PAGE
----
The Fula or Fulani language (Fula: Fulfulde or Pulaar or Pular ; French: Peul) is a language of West Africa. Like the neighbouring languages Serer and Wolof, it belongs to the Senegambian branch of the Niger–Congo language family. It is spoken as a first language by the Ful?e (Fula or Fulani people) and related groups (such as the Tukulor in the Senegal River Valley) from Senegambia and Guinea to Cameroon and Sudan. It is also spoken as a second language by peoples in various areas of the region.

Taken from: http://en.wikipedia.org/wiki/Languages_of_The_Gambia#Languages

GAMBIAN people

A wide variety of ethnic groups live in The Gambia, each preserving its own language and traditions with minimal intertribal friction. The Mandinka are the largest ethnic group with 40% of the population, followed by the Fula, the Wolof, the Jola, and the Serahuli. The Aku also live here although only constituting a small community. Approximately 25,000 non-Africans live in The Gambia, including about 20,000 Europeans and 2,500 people of Moroccan origin. Most Europeans are Britons and most of them stepped out after independence.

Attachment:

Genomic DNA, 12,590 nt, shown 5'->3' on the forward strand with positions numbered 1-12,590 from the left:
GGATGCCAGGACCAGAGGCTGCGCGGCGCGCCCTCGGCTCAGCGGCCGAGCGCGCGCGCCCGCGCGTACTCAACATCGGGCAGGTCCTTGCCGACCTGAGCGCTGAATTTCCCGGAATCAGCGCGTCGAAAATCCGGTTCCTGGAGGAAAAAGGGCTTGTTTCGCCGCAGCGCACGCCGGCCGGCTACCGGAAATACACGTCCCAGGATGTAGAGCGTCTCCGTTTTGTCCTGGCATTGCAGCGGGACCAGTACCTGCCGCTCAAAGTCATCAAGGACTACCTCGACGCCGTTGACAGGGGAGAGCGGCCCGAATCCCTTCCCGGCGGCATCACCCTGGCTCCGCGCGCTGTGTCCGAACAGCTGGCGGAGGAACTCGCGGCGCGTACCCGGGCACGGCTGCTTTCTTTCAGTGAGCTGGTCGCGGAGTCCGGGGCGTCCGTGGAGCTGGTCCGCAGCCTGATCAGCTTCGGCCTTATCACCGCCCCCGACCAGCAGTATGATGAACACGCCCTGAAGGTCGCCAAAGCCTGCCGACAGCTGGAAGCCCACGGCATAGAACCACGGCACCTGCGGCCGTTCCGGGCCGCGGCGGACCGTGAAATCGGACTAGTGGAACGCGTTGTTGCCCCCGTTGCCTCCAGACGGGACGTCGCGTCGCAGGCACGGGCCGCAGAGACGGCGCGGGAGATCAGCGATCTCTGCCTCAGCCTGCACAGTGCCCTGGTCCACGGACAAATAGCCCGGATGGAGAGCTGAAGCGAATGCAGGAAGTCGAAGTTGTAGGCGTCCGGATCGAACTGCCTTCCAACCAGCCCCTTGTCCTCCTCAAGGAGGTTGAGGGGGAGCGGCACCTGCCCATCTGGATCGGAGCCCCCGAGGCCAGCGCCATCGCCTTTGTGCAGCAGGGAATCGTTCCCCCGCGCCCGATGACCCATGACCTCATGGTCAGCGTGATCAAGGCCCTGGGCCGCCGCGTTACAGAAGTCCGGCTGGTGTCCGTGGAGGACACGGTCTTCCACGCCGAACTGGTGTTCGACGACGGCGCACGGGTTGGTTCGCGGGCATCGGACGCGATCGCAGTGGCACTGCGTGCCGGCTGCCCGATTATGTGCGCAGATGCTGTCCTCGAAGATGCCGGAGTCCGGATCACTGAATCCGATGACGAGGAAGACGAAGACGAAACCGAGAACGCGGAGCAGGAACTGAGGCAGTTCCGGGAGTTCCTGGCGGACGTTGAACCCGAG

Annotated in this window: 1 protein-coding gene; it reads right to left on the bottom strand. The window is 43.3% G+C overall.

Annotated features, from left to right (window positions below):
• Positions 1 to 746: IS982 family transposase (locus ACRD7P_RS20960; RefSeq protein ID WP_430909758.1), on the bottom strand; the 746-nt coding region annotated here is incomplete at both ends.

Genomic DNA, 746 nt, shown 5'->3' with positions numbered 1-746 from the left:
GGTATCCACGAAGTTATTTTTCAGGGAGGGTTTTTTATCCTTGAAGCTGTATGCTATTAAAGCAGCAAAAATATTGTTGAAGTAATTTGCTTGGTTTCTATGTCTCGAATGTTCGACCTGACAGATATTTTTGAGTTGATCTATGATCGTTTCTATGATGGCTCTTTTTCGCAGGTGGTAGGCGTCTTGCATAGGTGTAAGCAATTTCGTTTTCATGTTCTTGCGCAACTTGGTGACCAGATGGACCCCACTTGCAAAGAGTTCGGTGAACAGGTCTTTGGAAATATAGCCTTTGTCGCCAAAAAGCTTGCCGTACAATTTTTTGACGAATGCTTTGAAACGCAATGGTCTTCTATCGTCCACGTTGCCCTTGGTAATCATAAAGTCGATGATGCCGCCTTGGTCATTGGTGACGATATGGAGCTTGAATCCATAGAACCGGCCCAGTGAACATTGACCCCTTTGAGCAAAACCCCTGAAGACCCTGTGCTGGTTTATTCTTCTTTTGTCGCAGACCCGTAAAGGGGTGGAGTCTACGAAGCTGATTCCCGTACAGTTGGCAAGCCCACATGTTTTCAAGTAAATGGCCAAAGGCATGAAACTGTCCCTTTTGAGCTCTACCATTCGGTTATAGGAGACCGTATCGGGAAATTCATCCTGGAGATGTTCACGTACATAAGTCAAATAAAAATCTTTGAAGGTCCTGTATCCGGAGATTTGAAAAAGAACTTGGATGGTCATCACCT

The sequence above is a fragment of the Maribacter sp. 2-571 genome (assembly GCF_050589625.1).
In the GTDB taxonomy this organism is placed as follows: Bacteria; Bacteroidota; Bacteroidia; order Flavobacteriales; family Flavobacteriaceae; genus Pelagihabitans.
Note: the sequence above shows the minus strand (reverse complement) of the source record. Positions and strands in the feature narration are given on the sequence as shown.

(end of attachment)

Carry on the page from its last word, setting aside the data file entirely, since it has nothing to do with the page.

Muslims constitute more than 92% of the population. Christians of various denominations account for most of the remainder. Gambians officially observe the holidays of both religions and practice religious tolerance.

More than 80% of Gambians live in rural villages, although more and more young people come to the capital in search of work and education. While urban migration, development projects, and modernization are bringing more Gambians into contact with Western habits and values, the traditional emphasis on the extended family, as well as indigenous forms of dress and celebration, remain integral parts of everyday life.

Population

1,782,893 (July 2009 est.)
country comparison to the world: 149

Age structure

0-14 years:43.6% (male 390,806; female 387,172)